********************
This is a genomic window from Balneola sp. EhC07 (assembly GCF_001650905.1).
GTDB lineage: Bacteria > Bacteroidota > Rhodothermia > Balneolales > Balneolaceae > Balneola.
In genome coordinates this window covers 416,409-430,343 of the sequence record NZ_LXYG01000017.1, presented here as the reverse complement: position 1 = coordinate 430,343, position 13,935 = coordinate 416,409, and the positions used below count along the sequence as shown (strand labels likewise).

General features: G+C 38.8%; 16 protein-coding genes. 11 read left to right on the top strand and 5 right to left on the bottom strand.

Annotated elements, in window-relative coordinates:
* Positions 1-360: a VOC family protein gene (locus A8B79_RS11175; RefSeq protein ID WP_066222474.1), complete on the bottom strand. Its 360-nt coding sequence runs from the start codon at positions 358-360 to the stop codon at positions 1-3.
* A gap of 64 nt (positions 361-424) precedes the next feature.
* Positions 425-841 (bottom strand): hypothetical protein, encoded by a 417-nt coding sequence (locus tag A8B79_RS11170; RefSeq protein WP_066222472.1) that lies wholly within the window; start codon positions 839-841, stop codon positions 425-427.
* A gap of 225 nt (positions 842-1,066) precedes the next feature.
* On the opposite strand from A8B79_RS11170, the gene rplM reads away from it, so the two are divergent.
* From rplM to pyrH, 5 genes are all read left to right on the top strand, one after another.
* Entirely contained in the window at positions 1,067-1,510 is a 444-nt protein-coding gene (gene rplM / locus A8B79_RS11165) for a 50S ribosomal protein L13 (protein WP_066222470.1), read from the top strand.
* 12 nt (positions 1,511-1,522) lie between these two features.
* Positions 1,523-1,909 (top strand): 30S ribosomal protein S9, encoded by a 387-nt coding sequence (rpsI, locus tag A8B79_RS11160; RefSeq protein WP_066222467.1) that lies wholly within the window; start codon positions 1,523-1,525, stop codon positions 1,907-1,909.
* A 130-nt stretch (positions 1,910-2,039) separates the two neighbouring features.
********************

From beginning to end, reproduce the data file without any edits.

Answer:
This is a genomic window from Balneola sp. EhC07 (assembly GCF_001650905.1).
GTDB lineage: Bacteria > Bacteroidota > Rhodothermia > Balneolales > Balneolaceae > Balneola.
In genome coordinates this window covers 416,409-430,343 of the sequence record NZ_LXYG01000017.1, presented here as the reverse complement: position 1 = coordinate 430,343, position 13,935 = coordinate 416,409, and the positions used below count along the sequence as shown (strand labels likewise).

General features: G+C 38.8%; 16 protein-coding genes. 11 read left to right on the top strand and 5 right to left on the bottom strand.

Annotated elements, in window-relative coordinates:
* Positions 1-360: a VOC family protein gene (locus A8B79_RS11175; RefSeq protein ID WP_066222474.1), complete on the bottom strand. Its 360-nt coding sequence runs from the start codon at positions 358-360 to the stop codon at positions 1-3.
* A gap of 64 nt (positions 361-424) precedes the next feature.
* Positions 425-841 (bottom strand): hypothetical protein, encoded by a 417-nt coding sequence (locus tag A8B79_RS11170; RefSeq protein WP_066222472.1) that lies wholly within the window; start codon positions 839-841, stop codon positions 425-427.
* A gap of 225 nt (positions 842-1,066) precedes the next feature.
* On the opposite strand from A8B79_RS11170, the gene rplM reads away from it, so the two are divergent.
* From rplM to pyrH, 5 genes are all read left to right on the top strand, one after another.
* Entirely contained in the window at positions 1,067-1,510 is a 444-nt protein-coding gene (gene rplM / locus A8B79_RS11165) for a 50S ribosomal protein L13 (protein WP_066222470.1), read from the top strand.
* 12 nt (positions 1,511-1,522) lie between these two features.
* Positions 1,523-1,909 (top strand): 30S ribosomal protein S9, encoded by a 387-nt coding sequence (rpsI, locus tag A8B79_RS11160; RefSeq protein WP_066222467.1) that lies wholly within the window; start codon positions 1,523-1,525, stop codon positions 1,907-1,909.
* A 130-nt stretch (positions 1,910-2,039) separates the two neighbouring features.